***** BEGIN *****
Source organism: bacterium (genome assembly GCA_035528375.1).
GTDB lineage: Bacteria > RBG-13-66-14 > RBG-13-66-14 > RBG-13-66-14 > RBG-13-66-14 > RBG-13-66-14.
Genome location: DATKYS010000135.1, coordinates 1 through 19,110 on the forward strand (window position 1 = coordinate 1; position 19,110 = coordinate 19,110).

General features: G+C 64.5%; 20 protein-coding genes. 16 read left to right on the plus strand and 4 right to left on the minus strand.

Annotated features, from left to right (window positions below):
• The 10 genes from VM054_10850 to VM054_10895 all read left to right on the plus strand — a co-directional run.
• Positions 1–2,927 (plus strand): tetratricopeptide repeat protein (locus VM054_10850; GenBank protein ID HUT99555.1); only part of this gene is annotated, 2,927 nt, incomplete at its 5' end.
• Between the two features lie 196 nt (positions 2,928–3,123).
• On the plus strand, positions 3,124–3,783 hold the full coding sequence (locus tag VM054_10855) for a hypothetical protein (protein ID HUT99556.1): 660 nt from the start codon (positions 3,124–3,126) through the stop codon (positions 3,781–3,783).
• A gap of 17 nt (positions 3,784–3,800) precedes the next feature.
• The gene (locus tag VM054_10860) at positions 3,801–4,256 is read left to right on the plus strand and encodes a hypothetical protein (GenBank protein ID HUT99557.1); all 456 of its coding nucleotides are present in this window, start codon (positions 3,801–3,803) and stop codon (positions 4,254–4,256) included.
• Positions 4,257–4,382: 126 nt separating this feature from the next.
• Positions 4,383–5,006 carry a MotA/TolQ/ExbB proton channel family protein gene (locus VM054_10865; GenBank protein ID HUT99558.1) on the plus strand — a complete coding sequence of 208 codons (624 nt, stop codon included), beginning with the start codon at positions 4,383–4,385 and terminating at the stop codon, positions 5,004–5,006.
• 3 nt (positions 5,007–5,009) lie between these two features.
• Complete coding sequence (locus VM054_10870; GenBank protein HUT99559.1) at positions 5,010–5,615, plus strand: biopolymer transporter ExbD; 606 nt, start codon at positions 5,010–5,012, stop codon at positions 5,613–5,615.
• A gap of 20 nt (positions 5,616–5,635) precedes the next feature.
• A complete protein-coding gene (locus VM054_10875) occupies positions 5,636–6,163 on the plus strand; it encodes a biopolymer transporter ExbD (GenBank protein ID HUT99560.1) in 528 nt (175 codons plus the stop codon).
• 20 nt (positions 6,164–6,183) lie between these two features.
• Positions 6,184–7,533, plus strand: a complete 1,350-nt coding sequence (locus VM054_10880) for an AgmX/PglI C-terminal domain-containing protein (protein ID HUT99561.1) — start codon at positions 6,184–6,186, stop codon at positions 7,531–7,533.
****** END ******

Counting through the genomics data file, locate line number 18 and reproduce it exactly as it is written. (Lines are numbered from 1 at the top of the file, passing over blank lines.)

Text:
• 20 nt (positions 6,164–6,183) lie between these two features.